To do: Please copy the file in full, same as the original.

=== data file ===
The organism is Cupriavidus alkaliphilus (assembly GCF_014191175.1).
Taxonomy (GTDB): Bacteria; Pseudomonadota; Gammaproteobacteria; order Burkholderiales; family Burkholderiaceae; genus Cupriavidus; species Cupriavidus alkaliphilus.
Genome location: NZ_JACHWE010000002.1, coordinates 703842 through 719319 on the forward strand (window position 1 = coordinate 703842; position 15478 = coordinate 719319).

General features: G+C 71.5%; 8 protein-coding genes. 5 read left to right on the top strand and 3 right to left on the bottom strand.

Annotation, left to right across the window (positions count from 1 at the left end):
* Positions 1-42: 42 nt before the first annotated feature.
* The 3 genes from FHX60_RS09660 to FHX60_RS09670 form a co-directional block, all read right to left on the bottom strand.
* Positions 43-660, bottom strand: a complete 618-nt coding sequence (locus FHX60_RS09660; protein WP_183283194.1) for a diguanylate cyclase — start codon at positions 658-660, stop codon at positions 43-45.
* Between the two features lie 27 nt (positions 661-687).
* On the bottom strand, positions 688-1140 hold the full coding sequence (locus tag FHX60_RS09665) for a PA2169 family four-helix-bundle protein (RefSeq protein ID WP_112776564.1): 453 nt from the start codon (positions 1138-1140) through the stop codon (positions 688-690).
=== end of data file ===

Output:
The organism is Cupriavidus alkaliphilus (assembly GCF_014191175.1).
Taxonomy (GTDB): Bacteria; Pseudomonadota; Gammaproteobacteria; order Burkholderiales; family Burkholderiaceae; genus Cupriavidus; species Cupriavidus alkaliphilus.
Genome location: NZ_JACHWE010000002.1, coordinates 703842 through 719319 on the forward strand (window position 1 = coordinate 703842; position 15478 = coordinate 719319).

General features: G+C 71.5%; 8 protein-coding genes. 5 read left to right on the top strand and 3 right to left on the bottom strand.

Annotation, left to right across the window (positions count from 1 at the left end):
* Positions 1-42: 42 nt before the first annotated feature.
* The 3 genes from FHX60_RS09660 to FHX60_RS09670 form a co-directional block, all read right to left on the bottom strand.
* Positions 43-660, bottom strand: a complete 618-nt coding sequence (locus FHX60_RS09660; protein WP_183283194.1) for a diguanylate cyclase — start codon at positions 658-660, stop codon at positions 43-45.
* Between the two features lie 27 nt (positions 661-687).
* On the bottom strand, positions 688-1140 hold the full coding sequence (locus tag FHX60_RS09665) for a PA2169 family four-helix-bundle protein (RefSeq protein ID WP_112776564.1): 453 nt from the start codon (positions 1138-1140) through the stop codon (positions 688-690).